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Davison, S. (1994). Baby Observation: Emotional Relationships During the First Year of Life: By Manuel Pérez-Sánchez. Perthshire: Clunie Press. 1990. Pp. 219 + vii.. Int. J. Psycho-Anal., 75:643-644.

(1994). International Journal of Psycho-Analysis, 75:643-644

Baby Observation: Emotional Relationships During the First Year of Life: By Manuel Pérez-Sánchez. Perthshire: Clunie Press. 1990. Pp. 219 + vii.

Review by:
Susan Davison

This book was conceived as a homage to Esther Bick, originator of the Infant Observation Course at the Tavistock Clinic, London. It reports, month by month, the unfolding of a naturalistic observation of a baby 'Charles' during the first year of his life. He was born into a middle-class Spanish family with three elder siblings. His parents are 'people dedicated to the care of their children, although sometimes hampered by their own difficulties' (p. i). In his Introduction, the author confesses both his initial enthusiasm to share a vivid and exceptional experience and his hesitation as to how to do justice to the complexity of it (the actual observation appears to have been completed nearly 20 years ago). However, in view of the enormous influence Bick's innovation has had on the training of psychotherapists and psychoanalysts throughout the world, a commentary, based on the author's study sessions with her, offers a valuable exposition of her work; albeit, as he says, refracted through his own memory and understanding of it.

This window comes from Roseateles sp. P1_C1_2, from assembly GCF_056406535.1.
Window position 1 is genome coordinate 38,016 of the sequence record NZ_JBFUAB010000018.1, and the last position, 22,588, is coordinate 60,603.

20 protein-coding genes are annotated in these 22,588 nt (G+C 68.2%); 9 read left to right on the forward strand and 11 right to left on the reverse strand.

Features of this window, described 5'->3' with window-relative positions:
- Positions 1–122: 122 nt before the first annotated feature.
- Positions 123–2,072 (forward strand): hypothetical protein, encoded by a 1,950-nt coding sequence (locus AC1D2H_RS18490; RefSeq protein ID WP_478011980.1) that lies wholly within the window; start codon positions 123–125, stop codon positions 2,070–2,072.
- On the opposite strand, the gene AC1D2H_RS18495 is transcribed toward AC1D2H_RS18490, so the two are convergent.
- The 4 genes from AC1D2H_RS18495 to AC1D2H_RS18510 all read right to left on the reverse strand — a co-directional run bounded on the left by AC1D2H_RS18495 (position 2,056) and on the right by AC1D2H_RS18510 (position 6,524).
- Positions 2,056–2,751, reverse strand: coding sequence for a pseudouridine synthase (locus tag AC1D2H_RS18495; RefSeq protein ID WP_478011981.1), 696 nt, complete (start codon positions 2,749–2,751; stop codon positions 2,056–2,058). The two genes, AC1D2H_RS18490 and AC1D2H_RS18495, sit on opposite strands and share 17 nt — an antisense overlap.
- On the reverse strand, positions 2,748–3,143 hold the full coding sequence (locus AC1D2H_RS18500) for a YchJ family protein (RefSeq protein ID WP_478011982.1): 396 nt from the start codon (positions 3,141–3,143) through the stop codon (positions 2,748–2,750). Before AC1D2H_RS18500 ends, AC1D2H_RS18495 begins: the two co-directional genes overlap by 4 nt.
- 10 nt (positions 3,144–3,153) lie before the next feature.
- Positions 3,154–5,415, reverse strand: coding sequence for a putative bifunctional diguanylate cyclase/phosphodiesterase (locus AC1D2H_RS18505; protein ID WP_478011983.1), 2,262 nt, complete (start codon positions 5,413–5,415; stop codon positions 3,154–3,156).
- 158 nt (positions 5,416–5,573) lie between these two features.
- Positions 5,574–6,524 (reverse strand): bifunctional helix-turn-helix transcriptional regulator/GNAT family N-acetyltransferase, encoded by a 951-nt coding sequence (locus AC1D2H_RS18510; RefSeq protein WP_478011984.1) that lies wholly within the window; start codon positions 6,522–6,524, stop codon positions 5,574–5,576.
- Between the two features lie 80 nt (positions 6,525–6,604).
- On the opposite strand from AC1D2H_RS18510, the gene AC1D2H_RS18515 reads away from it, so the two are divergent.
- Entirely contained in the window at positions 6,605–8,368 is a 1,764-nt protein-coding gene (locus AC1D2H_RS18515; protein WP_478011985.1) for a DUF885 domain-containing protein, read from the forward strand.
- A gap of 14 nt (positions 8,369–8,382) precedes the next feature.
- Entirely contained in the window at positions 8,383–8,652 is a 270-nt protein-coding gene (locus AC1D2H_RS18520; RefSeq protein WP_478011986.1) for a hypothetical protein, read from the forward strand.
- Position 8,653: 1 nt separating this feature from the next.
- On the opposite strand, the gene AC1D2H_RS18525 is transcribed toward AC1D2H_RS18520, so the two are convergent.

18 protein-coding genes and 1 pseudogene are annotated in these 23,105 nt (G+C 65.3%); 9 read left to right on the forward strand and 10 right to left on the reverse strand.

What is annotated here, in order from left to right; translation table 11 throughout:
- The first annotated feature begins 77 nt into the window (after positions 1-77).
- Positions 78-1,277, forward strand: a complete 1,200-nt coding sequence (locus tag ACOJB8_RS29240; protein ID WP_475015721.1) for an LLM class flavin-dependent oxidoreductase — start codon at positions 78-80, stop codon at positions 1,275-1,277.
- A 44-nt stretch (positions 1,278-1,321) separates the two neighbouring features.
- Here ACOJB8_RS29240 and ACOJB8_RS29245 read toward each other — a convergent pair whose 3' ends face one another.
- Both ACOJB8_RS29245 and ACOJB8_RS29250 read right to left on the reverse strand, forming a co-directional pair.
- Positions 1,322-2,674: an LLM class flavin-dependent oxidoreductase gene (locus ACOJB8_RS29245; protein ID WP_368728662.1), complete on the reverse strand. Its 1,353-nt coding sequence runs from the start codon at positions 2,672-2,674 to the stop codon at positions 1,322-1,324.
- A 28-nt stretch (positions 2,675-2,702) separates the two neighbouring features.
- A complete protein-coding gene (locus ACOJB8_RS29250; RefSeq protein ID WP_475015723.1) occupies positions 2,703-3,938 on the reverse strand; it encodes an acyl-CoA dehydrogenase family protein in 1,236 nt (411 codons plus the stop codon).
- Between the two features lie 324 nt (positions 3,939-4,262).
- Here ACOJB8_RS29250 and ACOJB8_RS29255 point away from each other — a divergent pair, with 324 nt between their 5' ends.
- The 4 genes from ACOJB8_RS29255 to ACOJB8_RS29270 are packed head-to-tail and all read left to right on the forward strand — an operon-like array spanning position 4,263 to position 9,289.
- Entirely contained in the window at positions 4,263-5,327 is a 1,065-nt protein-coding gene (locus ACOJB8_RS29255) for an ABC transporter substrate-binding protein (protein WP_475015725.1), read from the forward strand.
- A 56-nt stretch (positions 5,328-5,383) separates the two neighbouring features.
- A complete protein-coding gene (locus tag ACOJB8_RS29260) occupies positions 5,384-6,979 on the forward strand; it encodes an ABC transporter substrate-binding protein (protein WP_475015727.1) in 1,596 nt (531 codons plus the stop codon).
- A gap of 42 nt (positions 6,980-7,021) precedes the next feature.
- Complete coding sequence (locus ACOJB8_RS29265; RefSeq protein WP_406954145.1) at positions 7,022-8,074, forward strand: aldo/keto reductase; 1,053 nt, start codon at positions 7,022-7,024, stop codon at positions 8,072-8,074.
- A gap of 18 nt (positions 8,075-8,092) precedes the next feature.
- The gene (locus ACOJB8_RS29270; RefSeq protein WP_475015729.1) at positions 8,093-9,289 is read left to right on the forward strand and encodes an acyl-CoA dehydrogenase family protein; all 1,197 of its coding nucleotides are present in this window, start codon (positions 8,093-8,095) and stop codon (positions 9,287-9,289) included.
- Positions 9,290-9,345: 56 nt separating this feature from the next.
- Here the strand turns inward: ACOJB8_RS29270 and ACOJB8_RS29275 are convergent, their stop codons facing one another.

The combination of weekly unobtrusive visits to the baby's home, the careful recording of all that can be remembered of the hour's observations and the reporting of these observations to a weekly seminar for comment and interpretation has become a major educational tool. It closely mirrors the psychoanalytic method, which contains a central paradox: on the one hand, it aspires to accurate observation, without preconceptions, with a focus on the subjective experience and unconscious commentary of the mother, infant, and other members of the family; yet, on the other hand, these observations are informed, and must to a degree be shaped, by theory. One function of the exercise is to develop the skills of an observer, to sense the meaning and emotional impact of the family interactions, and to abstain from activity prejudicial to the observation. The didactic function of the exercise is more problematic.

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